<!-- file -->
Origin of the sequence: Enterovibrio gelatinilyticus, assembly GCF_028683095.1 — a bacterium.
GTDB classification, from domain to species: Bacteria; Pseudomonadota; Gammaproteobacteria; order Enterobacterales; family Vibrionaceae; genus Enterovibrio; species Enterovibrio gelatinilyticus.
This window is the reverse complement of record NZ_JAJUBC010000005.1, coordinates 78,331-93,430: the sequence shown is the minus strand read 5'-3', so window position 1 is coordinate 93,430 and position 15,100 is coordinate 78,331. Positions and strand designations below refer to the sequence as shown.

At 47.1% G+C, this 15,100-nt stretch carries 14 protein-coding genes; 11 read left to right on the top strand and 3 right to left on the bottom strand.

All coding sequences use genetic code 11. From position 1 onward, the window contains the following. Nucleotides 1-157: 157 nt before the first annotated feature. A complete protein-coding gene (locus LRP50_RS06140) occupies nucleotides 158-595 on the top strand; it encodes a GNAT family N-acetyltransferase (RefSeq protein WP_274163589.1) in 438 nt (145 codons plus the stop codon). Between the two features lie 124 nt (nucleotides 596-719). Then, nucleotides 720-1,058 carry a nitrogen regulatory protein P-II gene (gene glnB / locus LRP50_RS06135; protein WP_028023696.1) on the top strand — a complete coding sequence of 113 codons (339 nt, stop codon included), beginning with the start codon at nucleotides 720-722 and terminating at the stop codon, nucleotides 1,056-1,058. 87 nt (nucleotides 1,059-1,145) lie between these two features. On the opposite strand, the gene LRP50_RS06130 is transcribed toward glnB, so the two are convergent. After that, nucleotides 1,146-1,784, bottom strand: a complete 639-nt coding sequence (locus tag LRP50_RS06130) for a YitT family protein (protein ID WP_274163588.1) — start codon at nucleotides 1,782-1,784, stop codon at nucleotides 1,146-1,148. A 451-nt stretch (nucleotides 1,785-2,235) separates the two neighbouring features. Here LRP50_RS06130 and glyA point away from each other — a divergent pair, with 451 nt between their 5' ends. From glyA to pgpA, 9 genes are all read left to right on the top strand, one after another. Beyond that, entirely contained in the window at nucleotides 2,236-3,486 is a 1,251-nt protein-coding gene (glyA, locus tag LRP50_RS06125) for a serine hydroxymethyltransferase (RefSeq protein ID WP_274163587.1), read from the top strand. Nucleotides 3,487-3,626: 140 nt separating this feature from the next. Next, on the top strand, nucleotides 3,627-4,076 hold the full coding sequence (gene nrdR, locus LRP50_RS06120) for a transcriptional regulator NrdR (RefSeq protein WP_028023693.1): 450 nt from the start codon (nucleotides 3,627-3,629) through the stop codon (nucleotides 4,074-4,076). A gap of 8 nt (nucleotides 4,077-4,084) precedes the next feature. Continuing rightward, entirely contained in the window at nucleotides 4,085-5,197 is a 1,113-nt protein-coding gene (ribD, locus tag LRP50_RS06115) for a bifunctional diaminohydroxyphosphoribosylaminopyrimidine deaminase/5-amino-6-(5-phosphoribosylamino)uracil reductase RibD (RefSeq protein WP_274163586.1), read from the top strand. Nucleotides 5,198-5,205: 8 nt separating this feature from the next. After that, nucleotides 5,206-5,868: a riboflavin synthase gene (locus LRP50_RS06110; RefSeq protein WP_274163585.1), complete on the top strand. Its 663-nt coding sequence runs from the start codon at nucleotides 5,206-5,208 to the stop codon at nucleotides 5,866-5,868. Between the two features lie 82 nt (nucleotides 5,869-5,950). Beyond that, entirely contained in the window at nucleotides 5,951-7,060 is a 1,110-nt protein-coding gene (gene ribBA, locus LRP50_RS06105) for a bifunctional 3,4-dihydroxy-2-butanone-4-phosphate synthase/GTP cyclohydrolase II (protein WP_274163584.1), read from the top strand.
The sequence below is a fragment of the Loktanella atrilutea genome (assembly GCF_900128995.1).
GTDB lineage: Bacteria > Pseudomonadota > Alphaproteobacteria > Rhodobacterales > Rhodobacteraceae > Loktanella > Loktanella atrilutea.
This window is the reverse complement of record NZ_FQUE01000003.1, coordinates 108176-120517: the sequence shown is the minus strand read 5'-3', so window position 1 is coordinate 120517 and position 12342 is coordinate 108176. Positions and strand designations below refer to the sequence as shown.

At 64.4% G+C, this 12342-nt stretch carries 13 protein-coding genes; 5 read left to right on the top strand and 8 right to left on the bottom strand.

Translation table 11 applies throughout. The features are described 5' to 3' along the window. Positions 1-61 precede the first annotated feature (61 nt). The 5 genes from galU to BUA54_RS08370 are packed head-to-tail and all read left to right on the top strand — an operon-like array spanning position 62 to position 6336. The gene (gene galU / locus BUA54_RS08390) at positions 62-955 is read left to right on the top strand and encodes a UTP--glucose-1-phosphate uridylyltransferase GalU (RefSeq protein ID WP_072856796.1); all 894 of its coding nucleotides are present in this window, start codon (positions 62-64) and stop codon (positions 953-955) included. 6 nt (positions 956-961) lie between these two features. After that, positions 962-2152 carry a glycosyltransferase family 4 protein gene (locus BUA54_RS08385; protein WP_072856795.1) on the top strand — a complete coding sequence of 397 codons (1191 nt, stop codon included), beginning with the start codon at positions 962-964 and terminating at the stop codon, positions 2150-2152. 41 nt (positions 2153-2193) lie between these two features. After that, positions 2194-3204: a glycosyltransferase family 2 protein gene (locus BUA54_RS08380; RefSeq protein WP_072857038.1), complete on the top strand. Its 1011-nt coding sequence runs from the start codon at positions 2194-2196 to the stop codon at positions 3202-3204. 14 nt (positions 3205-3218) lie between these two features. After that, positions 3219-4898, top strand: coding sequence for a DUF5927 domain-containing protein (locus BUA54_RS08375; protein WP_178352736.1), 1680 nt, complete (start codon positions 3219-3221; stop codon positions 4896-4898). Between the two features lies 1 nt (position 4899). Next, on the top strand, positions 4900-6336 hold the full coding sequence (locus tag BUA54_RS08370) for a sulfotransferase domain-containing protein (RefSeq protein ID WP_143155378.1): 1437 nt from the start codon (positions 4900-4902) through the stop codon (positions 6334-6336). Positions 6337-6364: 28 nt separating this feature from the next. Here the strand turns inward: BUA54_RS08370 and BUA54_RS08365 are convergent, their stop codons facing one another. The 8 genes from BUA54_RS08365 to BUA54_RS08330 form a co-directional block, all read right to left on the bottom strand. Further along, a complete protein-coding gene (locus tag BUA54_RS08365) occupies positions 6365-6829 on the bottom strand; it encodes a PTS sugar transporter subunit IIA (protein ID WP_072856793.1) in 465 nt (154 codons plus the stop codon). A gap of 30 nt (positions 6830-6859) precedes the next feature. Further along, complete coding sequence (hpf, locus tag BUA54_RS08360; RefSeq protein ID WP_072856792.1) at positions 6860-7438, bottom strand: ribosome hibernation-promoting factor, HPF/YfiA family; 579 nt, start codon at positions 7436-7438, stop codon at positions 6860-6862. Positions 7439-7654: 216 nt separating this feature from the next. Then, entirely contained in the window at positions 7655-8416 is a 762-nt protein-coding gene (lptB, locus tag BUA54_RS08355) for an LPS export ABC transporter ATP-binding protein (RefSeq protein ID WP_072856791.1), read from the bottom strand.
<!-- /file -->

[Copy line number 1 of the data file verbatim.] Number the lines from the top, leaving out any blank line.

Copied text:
Origin of the sequence: Enterovibrio gelatinilyticus, assembly GCF_028683095.1 — a bacterium.